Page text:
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Today’s Black woman

December 10, 2008

by Curtis Ray Davis II

The 2008 presidential race has the potential of bringing into focus the long ignored issues of misogyny in American society as it relates to Black women. It also provides an opportunity to redefine traditional views of beauty. Historically, European concepts of everything from parenting, family matters, fashion and the social pecking order have been the standard by which the world judges right and wrong or good and bad.

I can recall watching my own sister play with her Barbie doll when we were children and hearing her share lamentations with my mother regarding a belief that she was not pretty because she did not posses the genetic features and characteristics of the doll. I would sit at the kitchen table confused as I listened to my mother’s attempts to build up her self-esteem by praising her on her beauty, while simultaneously burning her scalp with a hot comb to make her hair straight like a European’s.

My mother’s generation, “the civil rights generation,” seemed hell bent on having anything that the dominant European culture had, regardless of whether what they were seeking was good for them or not.

As a result, the African American Gen X population seems for the most part to be suffering from self-hatred and lack of esteem, which have ultimately proven to be detrimental to the Black community in particular and the entire country in general. What I mean is this: When the female in any society is held down – ideologically, educationally or racially – the entire society suffers because the female is the primary teacher of the children and thus the nation.

When any member of our society is taught that their value is less than anyone else’s based solely on physical characteristics, our society is guilty of undermining the potential of human development in the world. Black women have proved their value time and time again throughout the span of recorded history. Their sacrifices, spiritual resilience, mother’s wit and nurturing have benefited every race and ethnic group on the planet. The majority of the founding fathers of the United States of America were taught and trained not by their biological mothers, but by female African slaves – traditionally referred to as “Big Mamas” or “Mammies.”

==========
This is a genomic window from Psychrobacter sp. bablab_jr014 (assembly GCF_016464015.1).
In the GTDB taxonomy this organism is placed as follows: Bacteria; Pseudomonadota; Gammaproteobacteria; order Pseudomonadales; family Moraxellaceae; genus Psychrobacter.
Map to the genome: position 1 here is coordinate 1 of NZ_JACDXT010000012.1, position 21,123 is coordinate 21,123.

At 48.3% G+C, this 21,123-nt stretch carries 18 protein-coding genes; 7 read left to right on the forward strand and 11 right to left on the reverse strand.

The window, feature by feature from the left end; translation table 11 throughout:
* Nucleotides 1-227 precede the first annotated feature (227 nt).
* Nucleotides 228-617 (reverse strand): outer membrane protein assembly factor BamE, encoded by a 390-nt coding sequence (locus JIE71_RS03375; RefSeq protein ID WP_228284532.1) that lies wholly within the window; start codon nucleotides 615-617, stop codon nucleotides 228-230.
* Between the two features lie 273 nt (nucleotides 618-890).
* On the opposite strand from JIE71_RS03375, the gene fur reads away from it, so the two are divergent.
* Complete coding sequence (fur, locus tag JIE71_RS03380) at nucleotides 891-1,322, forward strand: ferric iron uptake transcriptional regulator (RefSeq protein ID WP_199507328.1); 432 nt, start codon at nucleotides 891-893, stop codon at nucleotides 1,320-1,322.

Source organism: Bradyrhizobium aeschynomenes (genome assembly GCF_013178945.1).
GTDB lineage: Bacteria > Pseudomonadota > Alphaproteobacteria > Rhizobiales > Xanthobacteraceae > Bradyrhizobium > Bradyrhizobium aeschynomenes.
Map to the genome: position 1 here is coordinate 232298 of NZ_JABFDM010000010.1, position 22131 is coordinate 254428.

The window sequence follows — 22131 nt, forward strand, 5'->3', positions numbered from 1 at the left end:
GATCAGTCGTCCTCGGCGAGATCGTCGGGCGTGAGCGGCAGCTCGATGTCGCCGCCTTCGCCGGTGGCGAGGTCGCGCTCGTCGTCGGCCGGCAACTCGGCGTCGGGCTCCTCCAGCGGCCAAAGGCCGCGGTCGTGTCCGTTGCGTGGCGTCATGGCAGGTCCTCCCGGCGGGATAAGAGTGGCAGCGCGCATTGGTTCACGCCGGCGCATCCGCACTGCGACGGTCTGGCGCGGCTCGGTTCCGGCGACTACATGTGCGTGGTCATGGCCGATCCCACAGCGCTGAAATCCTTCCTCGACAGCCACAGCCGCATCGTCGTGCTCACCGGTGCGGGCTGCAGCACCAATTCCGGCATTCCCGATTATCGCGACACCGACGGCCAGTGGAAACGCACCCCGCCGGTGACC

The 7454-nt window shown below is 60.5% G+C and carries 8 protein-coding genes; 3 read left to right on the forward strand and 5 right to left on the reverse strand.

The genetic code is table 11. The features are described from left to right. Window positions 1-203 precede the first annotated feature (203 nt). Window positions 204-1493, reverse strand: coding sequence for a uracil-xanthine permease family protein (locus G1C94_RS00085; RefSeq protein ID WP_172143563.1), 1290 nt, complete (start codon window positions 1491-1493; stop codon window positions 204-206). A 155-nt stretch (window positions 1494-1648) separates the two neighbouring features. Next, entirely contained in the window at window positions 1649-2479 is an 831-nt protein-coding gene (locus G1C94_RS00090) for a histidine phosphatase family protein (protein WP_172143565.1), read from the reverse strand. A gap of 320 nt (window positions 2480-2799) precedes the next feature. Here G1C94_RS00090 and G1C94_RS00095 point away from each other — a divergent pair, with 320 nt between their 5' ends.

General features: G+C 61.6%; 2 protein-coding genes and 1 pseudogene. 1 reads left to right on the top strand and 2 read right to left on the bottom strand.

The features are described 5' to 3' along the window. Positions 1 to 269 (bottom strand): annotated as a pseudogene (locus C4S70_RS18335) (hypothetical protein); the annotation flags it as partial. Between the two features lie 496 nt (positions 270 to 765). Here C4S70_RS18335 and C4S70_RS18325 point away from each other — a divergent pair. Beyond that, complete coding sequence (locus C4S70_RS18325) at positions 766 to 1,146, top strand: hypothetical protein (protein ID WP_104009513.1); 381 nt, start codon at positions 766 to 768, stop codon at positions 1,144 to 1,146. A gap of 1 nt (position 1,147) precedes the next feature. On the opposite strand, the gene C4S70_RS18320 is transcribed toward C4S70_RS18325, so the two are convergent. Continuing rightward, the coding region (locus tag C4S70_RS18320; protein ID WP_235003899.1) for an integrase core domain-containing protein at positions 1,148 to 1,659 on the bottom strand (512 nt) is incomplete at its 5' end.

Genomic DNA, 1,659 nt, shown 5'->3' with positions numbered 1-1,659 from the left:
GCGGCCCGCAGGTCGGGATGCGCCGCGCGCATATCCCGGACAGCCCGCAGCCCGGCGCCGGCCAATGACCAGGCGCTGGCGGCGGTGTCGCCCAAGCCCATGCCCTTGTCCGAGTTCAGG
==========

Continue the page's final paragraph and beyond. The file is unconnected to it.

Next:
Michelle Obama as the first lady of the United States of America allows people of color to look to an image of beauty that resembles their own physical make-up, and the possibilities begin to become broader, dreams brighter and expectations higher.

When the child in the projects of New Orleans can look at the first lady and see herself, that iconography alone works as a powerful antidote towards curing what ails America.

Cindy McCain
When the child in Botswana is considered as beautiful as the child in Malibu, we will have made major strides in developing greater human connectivity. When we look at one another and see that we each are individually unique, individually beautiful and individually blessed, our world will change for the better because only through tolerance and inclusion can we ever have peace.

When the Michelle Obamas and the Cindy McCains of the world are considered equally beautiful, without need of copying the physical features of one another, we will have CHANGE WE CAN BELIEVE IN.

Curtis Ray Davis II
© 2008 Curtis Ray Davis II is incarcerated at the Louisiana State Prison at Angola. To learn more about him and how you can aid in overturning his wrongful conviction, contact Curtis at curtisraydavisii@yahoo.com or write Curtis Ray Davis, 320151, Oak 3, Louisiana State Prison, Angola, LA 70712 or view Curtis’ web page at www.geocities.com/curtisraydavisii/index.

One thought on “Today’s Black woman

  1. Patti Gindoff

    Check out http://www.ethidolls.com where they tell the stories of real African woman rulers from history via doll representations and illustrated storybooks and audio books. Makeda®The Queen of Sheba Doll represents the first female ruler from Ethiopia, and Yaa Asantewaa of modern day Ghana represents the inspirational Queen Mother of the Asante, who in 1900 inspired her countrymen to fight for their freedom from the British. Both dolls are culturally authentic and can be purchased with a compelling storybook and audio book celebrating these real women’s life journeys.

    Reply

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